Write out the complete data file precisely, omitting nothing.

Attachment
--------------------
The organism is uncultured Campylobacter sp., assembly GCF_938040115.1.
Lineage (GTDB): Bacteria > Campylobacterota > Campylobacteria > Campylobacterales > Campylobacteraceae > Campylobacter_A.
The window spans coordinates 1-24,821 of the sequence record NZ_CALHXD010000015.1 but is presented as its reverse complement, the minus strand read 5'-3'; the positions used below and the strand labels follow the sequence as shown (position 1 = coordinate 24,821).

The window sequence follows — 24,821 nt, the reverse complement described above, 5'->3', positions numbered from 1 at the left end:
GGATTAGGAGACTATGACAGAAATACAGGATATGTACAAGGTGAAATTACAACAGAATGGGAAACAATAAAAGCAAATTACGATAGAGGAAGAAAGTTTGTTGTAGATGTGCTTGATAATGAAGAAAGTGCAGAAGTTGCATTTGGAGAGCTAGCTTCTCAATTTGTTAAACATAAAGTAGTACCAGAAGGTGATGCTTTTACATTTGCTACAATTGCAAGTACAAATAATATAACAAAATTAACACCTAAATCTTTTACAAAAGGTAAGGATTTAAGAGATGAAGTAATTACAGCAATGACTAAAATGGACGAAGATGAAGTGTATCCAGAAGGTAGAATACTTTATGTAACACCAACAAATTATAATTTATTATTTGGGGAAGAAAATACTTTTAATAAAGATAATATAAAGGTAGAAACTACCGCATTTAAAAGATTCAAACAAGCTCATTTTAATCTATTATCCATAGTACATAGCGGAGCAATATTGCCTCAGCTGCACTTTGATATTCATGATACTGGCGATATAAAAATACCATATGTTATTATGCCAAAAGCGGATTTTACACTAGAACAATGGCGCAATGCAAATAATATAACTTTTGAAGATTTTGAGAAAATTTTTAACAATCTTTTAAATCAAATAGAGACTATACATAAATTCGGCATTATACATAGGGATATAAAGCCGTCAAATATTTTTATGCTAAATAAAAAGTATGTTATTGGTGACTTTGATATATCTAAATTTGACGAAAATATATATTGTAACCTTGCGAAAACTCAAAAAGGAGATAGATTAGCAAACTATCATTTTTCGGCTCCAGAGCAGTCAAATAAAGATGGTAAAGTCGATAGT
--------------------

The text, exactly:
The organism is uncultured Campylobacter sp., assembly GCF_938040115.1.
Lineage (GTDB): Bacteria > Campylobacterota > Campylobacteria > Campylobacterales > Campylobacteraceae > Campylobacter_A.
The window spans coordinates 1-24,821 of the sequence record NZ_CALHXD010000015.1 but is presented as its reverse complement, the minus strand read 5'-3'; the positions used below and the strand labels follow the sequence as shown (position 1 = coordinate 24,821).

The window sequence follows — 24,821 nt, the reverse complement described above, 5'->3', positions numbered from 1 at the left end:
GGATTAGGAGACTATGACAGAAATACAGGATATGTACAAGGTGAAATTACAACAGAATGGGAAACAATAAAAGCAAATTACGATAGAGGAAGAAAGTTTGTTGTAGATGTGCTTGATAATGAAGAAAGTGCAGAAGTTGCATTTGGAGAGCTAGCTTCTCAATTTGTTAAACATAAAGTAGTACCAGAAGGTGATGCTTTTACATTTGCTACAATTGCAAGTACAAATAATATAACAAAATTAACACCTAAATCTTTTACAAAAGGTAAGGATTTAAGAGATGAAGTAATTACAGCAATGACTAAAATGGACGAAGATGAAGTGTATCCAGAAGGTAGAATACTTTATGTAACACCAACAAATTATAATTTATTATTTGGGGAAGAAAATACTTTTAATAAAGATAATATAAAGGTAGAAACTACCGCATTTAAAAGATTCAAACAAGCTCATTTTAATCTATTATCCATAGTACATAGCGGAGCAATATTGCCTCAGCTGCACTTTGATATTCATGATACTGGCGATATAAAAATACCATATGTTATTATGCCAAAAGCGGATTTTACACTAGAACAATGGCGCAATGCAAATAATATAACTTTTGAAGATTTTGAGAAAATTTTTAACAATCTTTTAAATCAAATAGAGACTATACATAAATTCGGCATTATACATAGGGATATAAAGCCGTCAAATATTTTTATGCTAAATAAAAAGTATGTTATTGGTGACTTTGATATATCTAAATTTGACGAAAATATATATTGTAACCTTGCGAAAACTCAAAAAGGAGATAGATTAGCAAACTATCATTTTTCGGCTCCAGAGCAGTCAAATAAAGATGGTAAAGTCGATAGT